Sgt. Forro said these expanded sex offender profiles will all be available to the public.
The attorney general has been sending out re-classification letters to sex offenders, and Forro said the offenders have been calling in and are upset with the changes.
Friday, January 4, 2008
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This is nothing but pure extortion!!!
Vanderburgh County residents convicted of sex crimes and other violent acts are literally having to pay for their crimes.
A new law requires them to pay a fee to appear on the sex offender registry.
- More cruel and unusual BS! You usually pay a fee for a service you want, not something you don't want. Why don't you make all criminals pay a fee for their crime? Just think, if all criminals had to pay a yearly fee, you'd be rich...
They say crime doesn't pay, the criminal does and that's certainly the case here as more than 400 sex and violent offenders in Vanderburgh County.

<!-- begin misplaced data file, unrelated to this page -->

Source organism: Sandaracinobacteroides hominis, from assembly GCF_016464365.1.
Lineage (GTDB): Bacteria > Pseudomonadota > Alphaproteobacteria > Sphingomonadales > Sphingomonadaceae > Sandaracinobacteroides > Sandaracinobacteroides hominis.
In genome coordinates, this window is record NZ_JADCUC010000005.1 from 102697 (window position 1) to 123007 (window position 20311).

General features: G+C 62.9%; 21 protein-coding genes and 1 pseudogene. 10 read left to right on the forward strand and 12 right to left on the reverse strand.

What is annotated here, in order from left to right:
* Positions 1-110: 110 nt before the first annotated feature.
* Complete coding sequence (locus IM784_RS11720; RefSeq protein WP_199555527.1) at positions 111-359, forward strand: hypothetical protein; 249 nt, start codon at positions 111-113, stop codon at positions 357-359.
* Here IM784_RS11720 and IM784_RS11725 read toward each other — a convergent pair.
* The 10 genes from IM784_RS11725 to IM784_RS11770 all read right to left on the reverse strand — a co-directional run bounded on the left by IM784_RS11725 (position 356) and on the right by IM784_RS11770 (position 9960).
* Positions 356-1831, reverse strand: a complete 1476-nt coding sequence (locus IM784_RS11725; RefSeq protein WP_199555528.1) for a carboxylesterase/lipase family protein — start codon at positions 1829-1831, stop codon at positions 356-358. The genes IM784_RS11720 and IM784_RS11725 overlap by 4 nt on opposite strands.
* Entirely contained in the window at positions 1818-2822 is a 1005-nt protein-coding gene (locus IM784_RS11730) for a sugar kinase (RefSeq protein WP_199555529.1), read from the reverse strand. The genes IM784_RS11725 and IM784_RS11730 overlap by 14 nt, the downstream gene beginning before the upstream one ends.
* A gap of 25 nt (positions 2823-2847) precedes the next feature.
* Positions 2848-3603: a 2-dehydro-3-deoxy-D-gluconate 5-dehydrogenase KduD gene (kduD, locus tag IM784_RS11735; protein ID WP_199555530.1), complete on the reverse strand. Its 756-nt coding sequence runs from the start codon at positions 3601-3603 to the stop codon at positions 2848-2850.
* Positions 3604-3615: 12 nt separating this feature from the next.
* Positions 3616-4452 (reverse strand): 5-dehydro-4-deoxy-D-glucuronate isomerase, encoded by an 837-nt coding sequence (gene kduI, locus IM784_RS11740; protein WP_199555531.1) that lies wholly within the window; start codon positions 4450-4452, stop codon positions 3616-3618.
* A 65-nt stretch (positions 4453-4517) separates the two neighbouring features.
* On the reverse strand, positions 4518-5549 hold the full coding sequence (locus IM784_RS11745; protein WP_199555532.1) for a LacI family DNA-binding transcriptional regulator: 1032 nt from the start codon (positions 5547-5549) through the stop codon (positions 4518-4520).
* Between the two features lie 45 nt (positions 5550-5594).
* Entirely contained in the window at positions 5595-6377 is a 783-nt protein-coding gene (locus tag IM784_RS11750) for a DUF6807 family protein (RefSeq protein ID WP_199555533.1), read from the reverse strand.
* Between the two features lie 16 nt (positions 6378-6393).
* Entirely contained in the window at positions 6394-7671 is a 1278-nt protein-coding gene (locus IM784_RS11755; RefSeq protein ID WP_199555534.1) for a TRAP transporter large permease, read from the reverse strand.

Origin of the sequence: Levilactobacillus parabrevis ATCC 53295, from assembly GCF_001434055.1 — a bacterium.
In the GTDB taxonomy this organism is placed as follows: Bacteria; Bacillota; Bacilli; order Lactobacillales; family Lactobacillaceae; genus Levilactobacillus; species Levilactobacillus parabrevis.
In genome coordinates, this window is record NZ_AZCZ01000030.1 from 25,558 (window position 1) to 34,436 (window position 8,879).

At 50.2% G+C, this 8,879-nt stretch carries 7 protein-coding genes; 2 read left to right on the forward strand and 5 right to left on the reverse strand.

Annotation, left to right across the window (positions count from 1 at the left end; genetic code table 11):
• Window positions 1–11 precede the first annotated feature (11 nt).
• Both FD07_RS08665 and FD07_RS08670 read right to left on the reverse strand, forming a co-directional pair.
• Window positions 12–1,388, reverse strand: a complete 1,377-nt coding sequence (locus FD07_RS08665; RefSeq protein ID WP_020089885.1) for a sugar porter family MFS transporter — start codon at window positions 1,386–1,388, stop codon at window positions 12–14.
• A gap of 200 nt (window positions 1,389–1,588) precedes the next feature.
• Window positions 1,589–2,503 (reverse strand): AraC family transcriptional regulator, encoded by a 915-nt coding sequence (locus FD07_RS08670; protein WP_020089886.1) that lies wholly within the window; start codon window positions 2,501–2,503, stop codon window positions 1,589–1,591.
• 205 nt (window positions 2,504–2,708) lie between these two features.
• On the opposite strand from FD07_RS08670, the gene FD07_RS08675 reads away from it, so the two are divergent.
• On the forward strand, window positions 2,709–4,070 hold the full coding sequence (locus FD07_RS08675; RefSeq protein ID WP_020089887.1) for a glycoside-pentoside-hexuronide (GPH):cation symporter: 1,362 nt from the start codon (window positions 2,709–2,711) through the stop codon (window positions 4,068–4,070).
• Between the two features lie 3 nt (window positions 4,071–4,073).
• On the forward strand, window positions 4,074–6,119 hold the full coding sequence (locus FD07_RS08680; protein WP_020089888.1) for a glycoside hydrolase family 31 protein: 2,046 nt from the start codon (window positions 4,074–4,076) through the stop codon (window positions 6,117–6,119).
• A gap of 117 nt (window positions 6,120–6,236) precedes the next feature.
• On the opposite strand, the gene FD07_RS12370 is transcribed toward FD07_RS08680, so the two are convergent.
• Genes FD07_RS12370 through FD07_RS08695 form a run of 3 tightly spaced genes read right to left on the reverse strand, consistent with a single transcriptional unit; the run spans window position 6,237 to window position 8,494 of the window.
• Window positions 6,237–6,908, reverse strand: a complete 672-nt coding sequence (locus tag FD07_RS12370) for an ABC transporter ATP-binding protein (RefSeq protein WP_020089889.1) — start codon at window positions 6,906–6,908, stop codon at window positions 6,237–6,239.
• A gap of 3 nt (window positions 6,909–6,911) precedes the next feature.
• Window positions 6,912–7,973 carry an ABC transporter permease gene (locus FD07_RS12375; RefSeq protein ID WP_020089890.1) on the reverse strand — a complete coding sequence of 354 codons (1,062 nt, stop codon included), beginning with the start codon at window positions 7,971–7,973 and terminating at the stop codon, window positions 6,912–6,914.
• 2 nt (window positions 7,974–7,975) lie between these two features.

Offenders are being told they have to pay an annual fee to be on the registry and if they move, they'll have to pay a change of address fee.
It's a law, sex and violent offenders in Vanderburgh must be registered on the county's web site. But now, each offender must also pay a 50 dollar annual fee.
Vanderburgh County Sheriff Eric Williams says, "Ultimately our goal is to get people registered and make sure that information is accurate but at the same time we have an ordinance in place now. We think it's appropriate they pick up the cost of making this happen."